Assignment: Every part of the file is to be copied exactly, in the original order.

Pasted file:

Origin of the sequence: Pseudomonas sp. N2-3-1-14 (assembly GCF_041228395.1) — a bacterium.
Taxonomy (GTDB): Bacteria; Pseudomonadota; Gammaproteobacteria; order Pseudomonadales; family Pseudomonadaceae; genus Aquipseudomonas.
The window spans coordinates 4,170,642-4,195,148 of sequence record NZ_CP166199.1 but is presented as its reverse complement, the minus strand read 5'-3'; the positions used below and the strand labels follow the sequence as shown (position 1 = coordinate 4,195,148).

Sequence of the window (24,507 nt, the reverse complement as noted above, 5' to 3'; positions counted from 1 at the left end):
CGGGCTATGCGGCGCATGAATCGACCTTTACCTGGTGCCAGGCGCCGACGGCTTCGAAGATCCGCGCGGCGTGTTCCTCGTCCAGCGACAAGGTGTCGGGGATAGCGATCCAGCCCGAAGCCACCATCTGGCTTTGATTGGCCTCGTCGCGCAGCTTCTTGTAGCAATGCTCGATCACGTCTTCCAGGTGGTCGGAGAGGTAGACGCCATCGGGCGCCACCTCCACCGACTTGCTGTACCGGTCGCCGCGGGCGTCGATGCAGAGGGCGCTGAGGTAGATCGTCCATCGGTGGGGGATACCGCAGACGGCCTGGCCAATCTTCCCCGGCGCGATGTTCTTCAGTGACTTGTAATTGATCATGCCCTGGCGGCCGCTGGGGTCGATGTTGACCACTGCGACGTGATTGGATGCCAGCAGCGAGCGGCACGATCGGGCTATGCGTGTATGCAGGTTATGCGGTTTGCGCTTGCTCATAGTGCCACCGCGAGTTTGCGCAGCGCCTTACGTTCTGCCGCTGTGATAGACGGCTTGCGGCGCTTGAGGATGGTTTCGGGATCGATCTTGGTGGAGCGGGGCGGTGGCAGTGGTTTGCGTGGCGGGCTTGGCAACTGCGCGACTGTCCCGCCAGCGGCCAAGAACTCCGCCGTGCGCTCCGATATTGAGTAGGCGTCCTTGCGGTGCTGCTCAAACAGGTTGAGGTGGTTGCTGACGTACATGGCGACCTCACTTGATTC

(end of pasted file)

Origin of the sequence: Pseudomonas sp. N2-3-1-14 (assembly GCF_041228395.1) — a bacterium.
Taxonomy (GTDB): Bacteria; Pseudomonadota; Gammaproteobacteria; order Pseudomonadales; family Pseudomonadaceae; genus Aquipseudomonas.
The window spans coordinates 4,170,642-4,195,148 of sequence record NZ_CP166199.1 but is presented as its reverse complement, the minus strand read 5'-3'; the positions used below and the strand labels follow the sequence as shown (position 1 = coordinate 4,195,148).

Sequence of the window (24,507 nt, the reverse complement as noted above, 5' to 3'; positions counted from 1 at the left end):
CGGGCTATGCGGCGCATGAATCGACCTTTACCTGGTGCCAGGCGCCGACGGCTTCGAAGATCCGCGCGGCGTGTTCCTCGTCCAGCGACAAGGTGTCGGGGATAGCGATCCAGCCCGAAGCCACCATCTGGCTTTGATTGGCCTCGTCGCGCAGCTTCTTGTAGCAATGCTCGATCACGTCTTCCAGGTGGTCGGAGAGGTAGACGCCATCGGGCGCCACCTCCACCGACTTGCTGTACCGGTCGCCGCGGGCGTCGATGCAGAGGGCGCTGAGGTAGATCGTCCATCGGTGGGGGATACCGCAGACGGCCTGGCCAATCTTCCCCGGCGCGATGTTCTTCAGTGACTTGTAATTGATCATGCCCTGGCGGCCGCTGGGGTCGATGTTGACCACTGCGACGTGATTGGATGCCAGCAGCGAGCGGCACGATCGGGCTATGCGTGTATGCAGGTTATGCGGTTTGCGCTTGCTCATAGTGCCACCGCGAGTTTGCGCAGCGCCTTACGTTCTGCCGCTGTGATAGACGGCTTGCGGCGCTTGAGGATGGTTTCGGGATCGATCTTGGTGGAGCGGGGCGGTGGCAGTGGTTTGCGTGGCGGGCTTGGCAACTGCGCGACTGTCCCGCCAGCGGCCAAGAACTCCGCCGTGCGCTCCGATATTGAGTAGGCGTCCTTGCGGTGCTGCTCAAACAGGTTGAGGTGGTTGCTGACGTACATGGCGACCTCACTTGATTC